The case for always-on transparency

11th February 2016

People’s increased demand for transparency – as consumers, advocates for social issues, voters and more – is shifting how organisations around the world communicate.

In our new report, Always-On Transparency, we explore the way that corporations, nonprofits, foundations and government bodies engage in dialogue about their work and its impact – and the important lessons learned along the way.

The report includes a five-step roadmap: a starting point for organisations across sectors to align their practices with best-in-class transparency efforts.

Always-On Transparency is the second instalment of a five-part Innovation Trends Report series developed by our Social Impact practice, a global team working across corporate social responsibility, sustainability and social issues.

The aim of the series is to build awareness and prompt dialogue around multi-disciplinary and collaborative efforts by companies, foundations, nonprofits and governments to solve social problems.

It is part of Weber Shandwick’s strategic focus on the Solution Economy. We believe working across boundaries, disciplines and sectors to solve tough problems can move us all forward. And it’s part of our commitment to accelerate creative solutions.

So why “always-on” transparency?

In our work, we often talk to clients about the need to be “always-on” to break through in today’s crowded communications landscape. In the context of ever-increasing means of sharing messages and opinions – and ever-increasing voices doing that sharing – it’s more important than ever to earn people’s attention and trust with timely, relevant and honest content, particularly around environmental, social and corporate governance issues.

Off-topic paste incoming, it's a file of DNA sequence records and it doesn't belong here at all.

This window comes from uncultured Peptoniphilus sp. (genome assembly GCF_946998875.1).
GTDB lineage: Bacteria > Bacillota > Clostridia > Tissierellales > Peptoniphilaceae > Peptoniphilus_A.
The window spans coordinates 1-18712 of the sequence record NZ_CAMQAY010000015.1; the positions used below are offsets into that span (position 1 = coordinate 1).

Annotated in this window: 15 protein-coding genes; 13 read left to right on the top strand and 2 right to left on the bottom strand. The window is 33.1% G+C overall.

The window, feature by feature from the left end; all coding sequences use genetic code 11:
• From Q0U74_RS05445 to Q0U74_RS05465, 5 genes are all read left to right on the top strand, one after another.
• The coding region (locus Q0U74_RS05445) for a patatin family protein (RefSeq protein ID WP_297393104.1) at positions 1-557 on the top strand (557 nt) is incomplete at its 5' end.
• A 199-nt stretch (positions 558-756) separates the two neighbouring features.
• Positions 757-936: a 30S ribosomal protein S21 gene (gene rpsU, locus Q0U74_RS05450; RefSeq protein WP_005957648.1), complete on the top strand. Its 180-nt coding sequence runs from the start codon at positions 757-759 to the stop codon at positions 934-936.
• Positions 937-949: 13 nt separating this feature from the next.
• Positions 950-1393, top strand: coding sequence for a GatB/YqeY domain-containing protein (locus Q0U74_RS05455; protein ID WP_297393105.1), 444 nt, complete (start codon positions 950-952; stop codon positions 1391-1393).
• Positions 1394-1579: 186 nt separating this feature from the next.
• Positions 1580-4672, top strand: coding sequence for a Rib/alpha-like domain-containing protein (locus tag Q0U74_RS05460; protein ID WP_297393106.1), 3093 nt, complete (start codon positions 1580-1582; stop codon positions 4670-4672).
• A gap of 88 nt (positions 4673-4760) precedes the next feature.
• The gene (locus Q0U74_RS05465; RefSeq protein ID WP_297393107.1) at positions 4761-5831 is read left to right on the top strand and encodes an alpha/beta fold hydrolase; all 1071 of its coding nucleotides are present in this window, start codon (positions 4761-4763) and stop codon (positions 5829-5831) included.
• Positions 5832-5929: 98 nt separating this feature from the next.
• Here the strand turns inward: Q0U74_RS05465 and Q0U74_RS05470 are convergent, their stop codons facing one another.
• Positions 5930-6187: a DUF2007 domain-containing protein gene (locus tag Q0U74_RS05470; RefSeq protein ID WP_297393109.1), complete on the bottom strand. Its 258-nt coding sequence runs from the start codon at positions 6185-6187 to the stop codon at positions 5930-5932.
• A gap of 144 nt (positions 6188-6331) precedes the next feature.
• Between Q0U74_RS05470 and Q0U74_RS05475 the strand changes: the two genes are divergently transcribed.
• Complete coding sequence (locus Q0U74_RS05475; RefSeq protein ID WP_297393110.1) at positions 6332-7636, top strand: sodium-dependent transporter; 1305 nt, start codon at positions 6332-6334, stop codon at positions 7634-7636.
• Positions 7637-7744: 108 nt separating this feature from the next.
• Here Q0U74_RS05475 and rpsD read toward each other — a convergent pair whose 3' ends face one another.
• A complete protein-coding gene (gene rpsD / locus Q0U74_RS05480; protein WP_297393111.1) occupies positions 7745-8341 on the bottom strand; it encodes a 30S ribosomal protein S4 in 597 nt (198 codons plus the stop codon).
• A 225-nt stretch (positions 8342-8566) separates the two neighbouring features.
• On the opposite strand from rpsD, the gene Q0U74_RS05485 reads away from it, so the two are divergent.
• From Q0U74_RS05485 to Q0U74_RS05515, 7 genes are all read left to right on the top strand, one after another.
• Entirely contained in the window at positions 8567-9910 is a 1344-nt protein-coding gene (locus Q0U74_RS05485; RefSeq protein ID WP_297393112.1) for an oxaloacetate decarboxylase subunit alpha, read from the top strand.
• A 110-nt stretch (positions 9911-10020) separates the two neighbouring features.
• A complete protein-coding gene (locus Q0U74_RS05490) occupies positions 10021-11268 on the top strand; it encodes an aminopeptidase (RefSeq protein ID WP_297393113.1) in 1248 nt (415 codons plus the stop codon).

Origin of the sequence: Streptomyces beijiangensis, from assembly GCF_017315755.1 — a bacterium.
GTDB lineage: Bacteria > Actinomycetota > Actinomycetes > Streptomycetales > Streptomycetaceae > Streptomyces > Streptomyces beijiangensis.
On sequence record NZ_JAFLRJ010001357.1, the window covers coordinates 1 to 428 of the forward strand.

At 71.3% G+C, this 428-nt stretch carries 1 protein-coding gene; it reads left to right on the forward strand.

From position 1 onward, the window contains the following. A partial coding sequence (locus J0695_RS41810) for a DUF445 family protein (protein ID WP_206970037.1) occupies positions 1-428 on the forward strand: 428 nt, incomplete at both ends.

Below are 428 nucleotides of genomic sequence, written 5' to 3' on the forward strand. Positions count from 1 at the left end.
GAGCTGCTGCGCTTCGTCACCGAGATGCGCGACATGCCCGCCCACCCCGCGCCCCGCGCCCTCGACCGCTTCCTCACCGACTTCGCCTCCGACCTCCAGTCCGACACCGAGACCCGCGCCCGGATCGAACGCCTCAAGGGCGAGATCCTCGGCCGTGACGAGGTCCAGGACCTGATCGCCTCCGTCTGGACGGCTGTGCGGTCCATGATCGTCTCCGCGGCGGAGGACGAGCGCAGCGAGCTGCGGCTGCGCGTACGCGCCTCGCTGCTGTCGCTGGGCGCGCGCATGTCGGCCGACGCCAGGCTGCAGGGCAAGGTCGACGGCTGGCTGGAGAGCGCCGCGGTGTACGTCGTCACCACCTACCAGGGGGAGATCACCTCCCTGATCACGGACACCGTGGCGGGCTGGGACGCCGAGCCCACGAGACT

Our client Michael Meehan, Chief Executive of the Global Reporting Initiative, underscores the importance of ongoing reporting. He has a front row seat to the shift to Always-On Transparency, as the head of an international independent organisation that helps businesses, governments and other organisations understand and communicate the impact of business on critical sustainability issues.

Michael says: “It is becoming increasingly evident that transparently reporting impact is a valuable investment. Companies that embrace transparency, for example, are increasingly more attractive to investors, as they signal less risk.

“Other benefits include improved reputation, increased employee and consumer loyalty, and more savings due to better management of resources. Perhaps the most profound benefit of reporting is the process itself, which is a powerful catalyst for continuous change and improvement.”

When working with clients to shape sustainability and corporate social responsibility reporting efforts, our team makes a point of speaking about “reporting” instead of “the report”. It may seem like a matter of semantics, but it’s an important distinction.

In our experience, by viewing the release of an annual report as one important pulse point within a broader year-round engagement strategy, companies are able to position the report as part of an ongoing conversation.

The distinction has broad implications for organisations that are embracing transparency as a means of informing stakeholders about their environmental, social and governance endeavours.

In the future, the need to drive transparency through ongoing communications will become increasingly important, as stakeholders demand it, reporting standards adopt always-on expectations and companies recognise and embrace the benefits of more open and ongoing engagement through reporting.

In the past decade, companies have disclosed environmental and social information due to internal or public pressure, not because of government regulation. This dynamic is rapidly shifting, as countries such as China, South Africa and India are already implementing policies to mandate greater transparency in non-financial corporate reporting.

And in the EU, Parliament recently passed a law requiring major businesses to report on social, environmental and human rights impact, which will become mandatory in the 2017-2018 financial year.

I hope you’ll explore this trend more in the full Always-On Transparency report. And stay tuned for more reports in the series, which will explore other trends – such as purpose-drive data, conscious crowdsourcing and inclusive global economies – that are transforming how people, organisations and systems connect to drive positive change.